India Test series: Master of all he surveys, MS Dhoni accentuates the positives for tourists

 

MS Dhoni has been captain of India in 53 Tests. Nobody has done the job more frequently and the team have won almost half of their matches.

Yet, like most of his predecessors, he has struggled to marshal his team away from the comforts of home. Of the 23 Tests on foreign soil, India have won only five, the last of them 15 matches and more than three years ago. Dhoni’s position remains inviolable, however. In Indian cricket playing terms he truly is the master of all he surveys.

His press briefing on the eve of the Investec Series was typically charming, friendly but uninformative. Dhoni cannot help but give the impression that he knows everything and that his interlocutors know nothing, possibly because it is more or less true.

“Stats are one thing that really tease cricketers, that you can play around a lot,” he said in reference to India’s poor record on the road. “There have been a lot of changes in the Indian side in the last one-and-half or close to two years.

“If you talk about the last two Test series that we played abroad – in South Africa and New Zealand – the performance of our team was really good. Though we lost both of the series, we were definitely in a position to win them.

“So I feel that there is plenty to learn for the cricketers, and if I compare between the first Test we played in South Africa and the last Test we played in New Zealand, there has been considerable improvement. It’s a right way of moving ahead.”

Perhaps they are, perhaps they are not. Dhoni suggested that India’s travails were caused by the lack of a seaming all-rounder and that they therefore have had to rely on a four-man bowling attack, usually comprising three seamers and a spinner. That is unlikely to change on this tour, and the days of Vinoo Mankad and, perhaps more pertinently, Kapil Dev must seem distant memories.

Although the pitches may be dry, Dhoni rejected the notion that India would be tempted to play two spinners. Their recent experience of English conditions persuades him that it would be redundant.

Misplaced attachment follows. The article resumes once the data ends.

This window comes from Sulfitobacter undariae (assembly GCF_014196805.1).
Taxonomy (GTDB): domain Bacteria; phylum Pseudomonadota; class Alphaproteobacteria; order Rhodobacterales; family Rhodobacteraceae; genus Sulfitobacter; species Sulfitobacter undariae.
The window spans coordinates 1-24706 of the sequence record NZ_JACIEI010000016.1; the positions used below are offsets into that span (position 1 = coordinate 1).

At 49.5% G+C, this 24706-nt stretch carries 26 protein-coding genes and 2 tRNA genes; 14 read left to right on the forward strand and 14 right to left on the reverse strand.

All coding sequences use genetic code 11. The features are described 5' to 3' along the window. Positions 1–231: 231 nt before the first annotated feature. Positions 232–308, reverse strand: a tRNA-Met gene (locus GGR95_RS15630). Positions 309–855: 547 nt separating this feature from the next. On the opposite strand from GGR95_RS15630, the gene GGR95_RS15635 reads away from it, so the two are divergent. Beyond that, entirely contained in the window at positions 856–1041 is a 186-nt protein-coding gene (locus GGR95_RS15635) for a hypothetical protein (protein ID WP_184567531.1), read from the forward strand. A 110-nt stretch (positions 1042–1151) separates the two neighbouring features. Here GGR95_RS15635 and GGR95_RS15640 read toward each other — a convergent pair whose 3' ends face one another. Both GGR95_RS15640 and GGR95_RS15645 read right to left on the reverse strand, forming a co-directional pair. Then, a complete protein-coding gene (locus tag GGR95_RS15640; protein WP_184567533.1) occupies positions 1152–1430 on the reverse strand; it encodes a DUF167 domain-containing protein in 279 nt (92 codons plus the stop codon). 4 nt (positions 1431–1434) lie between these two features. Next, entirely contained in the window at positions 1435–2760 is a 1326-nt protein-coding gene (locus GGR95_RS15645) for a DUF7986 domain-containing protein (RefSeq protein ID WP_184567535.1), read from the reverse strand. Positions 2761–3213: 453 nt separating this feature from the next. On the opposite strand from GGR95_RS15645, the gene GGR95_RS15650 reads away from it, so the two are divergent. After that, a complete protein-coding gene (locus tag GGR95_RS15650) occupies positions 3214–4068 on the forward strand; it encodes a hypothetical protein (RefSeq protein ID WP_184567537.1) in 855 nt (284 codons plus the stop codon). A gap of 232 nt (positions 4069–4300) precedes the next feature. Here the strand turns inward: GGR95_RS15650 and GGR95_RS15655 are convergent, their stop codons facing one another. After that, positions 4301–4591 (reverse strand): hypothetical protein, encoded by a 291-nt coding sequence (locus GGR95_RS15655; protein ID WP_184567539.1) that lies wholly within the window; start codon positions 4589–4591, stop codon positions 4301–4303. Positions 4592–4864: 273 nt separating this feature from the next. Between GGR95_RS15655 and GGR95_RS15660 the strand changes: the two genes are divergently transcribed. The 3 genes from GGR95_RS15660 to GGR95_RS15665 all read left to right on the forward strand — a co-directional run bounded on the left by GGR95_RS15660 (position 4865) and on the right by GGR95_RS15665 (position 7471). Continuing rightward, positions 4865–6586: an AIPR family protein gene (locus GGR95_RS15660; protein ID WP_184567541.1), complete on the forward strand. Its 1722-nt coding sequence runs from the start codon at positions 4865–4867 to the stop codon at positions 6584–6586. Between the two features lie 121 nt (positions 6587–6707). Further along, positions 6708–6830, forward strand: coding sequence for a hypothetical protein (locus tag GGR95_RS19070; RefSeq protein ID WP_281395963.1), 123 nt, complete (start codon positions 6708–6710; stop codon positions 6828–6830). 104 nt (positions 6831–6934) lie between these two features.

India lost 4-0 three years ago and with it their top spot in the Test rankings. Despite their poor record as tourists it is difficult to think that they will be whitewashed again in the first five-match series between the teams in England since 1959.

Their bowling, however, has not provided any early signs that it is capable of sustaining a two-innings assault. As recently as February in Wellington they led by 240 on first innings but then bowled impotently as New Zealand piled up a second-innings total of 680 for 8 declared.  The pace of their attack is reported to be down, although of course a full house at a Test match may change all that.

Dhoni has seen it all and done it all and he long ago learned how to take the rough with the smooth. In light of this, he had some advice for his hard-pressed counterpart, Alastair Cook, on how to deal with the constant scrutiny.

“One way to do it is not to read newspapers and not to watch the television,” he explained. “But as a captain you need to keep coming to the press conferences. Once you are face to face with the media, they will ask these questions.

“It is a difficult job being the captain but you need to ignore many of these things and take the team in the right direction. But I feel that it will only improve him as a person and player.”

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